Engineering & Testing

The QC Committee met last week at the SBCA OQM to discuss progress in the Digital Quality Control program and the testing programs underway that will provide data to support the assessment of plated joint quality per ANSI/TPI 1 Chapter 3. 

Whether it’s trusses left in the yard for too long, or trusses left on the jobsite, weathering is a topic that all component manufacturers encounter in their line of work.

If you are designing to the 2015 International Building Code (IBC) or later, it’s important to take a close look at the allowable load ratings you are referencing for some companies’ connectors and hangers.

As a designer, you may prefer to create a flat "seat cut" at a bottom chord peak joint.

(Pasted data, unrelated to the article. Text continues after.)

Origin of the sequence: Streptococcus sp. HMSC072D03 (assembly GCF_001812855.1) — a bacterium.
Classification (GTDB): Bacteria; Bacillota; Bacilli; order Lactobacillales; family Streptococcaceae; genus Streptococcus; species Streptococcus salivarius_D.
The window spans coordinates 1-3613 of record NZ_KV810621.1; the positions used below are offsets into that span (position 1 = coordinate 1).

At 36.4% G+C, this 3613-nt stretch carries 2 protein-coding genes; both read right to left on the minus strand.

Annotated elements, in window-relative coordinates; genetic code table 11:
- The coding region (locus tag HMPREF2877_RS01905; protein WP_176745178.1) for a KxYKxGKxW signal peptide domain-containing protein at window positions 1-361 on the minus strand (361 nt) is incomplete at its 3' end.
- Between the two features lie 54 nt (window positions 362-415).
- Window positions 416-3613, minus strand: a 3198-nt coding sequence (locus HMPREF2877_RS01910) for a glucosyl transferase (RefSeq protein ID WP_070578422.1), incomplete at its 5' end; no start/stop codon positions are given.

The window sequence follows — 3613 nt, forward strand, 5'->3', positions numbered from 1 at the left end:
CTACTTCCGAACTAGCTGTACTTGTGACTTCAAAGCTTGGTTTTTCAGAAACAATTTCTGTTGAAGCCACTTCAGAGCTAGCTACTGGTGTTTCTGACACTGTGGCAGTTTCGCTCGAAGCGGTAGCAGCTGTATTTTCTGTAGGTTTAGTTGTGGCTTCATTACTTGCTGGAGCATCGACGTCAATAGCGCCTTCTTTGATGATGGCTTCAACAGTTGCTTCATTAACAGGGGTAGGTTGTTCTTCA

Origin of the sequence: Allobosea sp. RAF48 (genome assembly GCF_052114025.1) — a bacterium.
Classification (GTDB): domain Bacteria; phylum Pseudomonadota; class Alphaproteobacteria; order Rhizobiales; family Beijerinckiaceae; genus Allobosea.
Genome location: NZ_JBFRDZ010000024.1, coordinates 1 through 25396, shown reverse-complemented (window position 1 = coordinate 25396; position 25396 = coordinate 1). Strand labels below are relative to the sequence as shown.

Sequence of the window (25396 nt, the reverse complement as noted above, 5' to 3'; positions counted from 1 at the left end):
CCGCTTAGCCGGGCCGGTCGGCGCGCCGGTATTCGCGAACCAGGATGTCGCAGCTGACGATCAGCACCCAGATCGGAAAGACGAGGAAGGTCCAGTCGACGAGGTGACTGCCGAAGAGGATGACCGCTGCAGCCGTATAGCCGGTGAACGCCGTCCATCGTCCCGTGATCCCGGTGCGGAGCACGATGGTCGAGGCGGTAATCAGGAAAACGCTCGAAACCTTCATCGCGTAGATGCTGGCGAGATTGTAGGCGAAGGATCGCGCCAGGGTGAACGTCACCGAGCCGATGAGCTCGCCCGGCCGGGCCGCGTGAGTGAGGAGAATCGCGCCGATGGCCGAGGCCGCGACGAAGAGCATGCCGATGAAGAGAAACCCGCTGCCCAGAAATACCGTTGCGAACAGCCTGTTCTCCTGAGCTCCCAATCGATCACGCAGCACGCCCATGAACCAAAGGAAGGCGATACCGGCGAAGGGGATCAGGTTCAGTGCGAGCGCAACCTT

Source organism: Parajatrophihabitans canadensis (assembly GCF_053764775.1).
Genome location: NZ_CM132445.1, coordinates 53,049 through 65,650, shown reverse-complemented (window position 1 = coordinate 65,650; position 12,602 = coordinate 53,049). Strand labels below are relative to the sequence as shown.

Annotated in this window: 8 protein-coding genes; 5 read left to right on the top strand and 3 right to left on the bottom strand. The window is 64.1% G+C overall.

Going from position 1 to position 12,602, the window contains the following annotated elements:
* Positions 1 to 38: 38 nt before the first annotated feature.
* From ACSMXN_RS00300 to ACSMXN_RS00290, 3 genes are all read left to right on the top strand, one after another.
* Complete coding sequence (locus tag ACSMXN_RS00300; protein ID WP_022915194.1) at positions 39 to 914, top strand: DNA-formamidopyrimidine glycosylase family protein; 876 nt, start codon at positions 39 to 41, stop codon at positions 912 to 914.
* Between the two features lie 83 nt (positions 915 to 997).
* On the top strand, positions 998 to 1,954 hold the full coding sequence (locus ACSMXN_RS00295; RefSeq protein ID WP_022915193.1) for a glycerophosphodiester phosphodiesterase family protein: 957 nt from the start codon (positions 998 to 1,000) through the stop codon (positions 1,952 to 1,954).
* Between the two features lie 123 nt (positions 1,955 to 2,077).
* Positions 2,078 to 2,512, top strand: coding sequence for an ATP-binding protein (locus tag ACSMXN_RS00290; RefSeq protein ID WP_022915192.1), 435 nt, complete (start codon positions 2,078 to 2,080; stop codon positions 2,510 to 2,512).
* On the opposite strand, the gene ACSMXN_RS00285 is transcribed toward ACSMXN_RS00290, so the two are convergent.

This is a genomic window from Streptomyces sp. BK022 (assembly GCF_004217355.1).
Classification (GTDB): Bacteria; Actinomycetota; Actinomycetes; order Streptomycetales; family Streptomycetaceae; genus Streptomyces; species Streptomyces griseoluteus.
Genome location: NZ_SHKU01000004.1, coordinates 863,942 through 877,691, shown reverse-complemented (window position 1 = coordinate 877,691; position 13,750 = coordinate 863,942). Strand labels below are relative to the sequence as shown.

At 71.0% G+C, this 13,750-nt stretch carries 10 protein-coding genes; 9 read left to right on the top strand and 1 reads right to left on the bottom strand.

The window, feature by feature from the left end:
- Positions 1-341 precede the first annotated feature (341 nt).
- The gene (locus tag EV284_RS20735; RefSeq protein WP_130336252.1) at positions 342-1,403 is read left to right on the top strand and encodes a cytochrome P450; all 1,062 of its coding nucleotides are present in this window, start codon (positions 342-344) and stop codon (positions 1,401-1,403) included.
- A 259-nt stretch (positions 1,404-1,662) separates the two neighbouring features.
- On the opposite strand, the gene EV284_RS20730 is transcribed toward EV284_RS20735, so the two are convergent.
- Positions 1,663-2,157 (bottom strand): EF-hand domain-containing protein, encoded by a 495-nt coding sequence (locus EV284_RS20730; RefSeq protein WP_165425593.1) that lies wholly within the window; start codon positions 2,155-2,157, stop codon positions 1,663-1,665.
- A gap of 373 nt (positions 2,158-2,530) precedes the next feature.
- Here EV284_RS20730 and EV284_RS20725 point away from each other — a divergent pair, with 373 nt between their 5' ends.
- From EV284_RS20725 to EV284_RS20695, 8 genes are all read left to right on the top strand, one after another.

The weathering testing that is taking place and is covered through this series of articles is critical to answer the questions that component manufacturers have about trusses that have been left outside.

Aegis Metal Framing is proud and excited to announce that it has successfully completed the development of an ATFP, blast force CFS truss design tool.

To determine the effects of weather on a truss, SBCRI is working with CMs from around the country to provide data, leading to an improved understanding of trusses exposed to weather.

While there is value in following a good set of best practices like those contained in BCSI, SBCRI is looking to improve the knowledge behind BCSI’s guidelines in a way that only data gathered through testing can do.

Question: What are some challenges when insulating a basement or crawl space with spray foam? Answer: Basements and crawl spaces can benefit greatly from the application of spray polyurethane foam (SPF).

In 2000 and 2004 Alpine undertook a weathering study entitled Durability of Plates, R&D #90-07 dated January 3, 2000 and January 22, 2004. Mr. Stu Lewis provided this report to SBCA to aid SBCA with background information regarding the common notion that truss plates back away from lumber.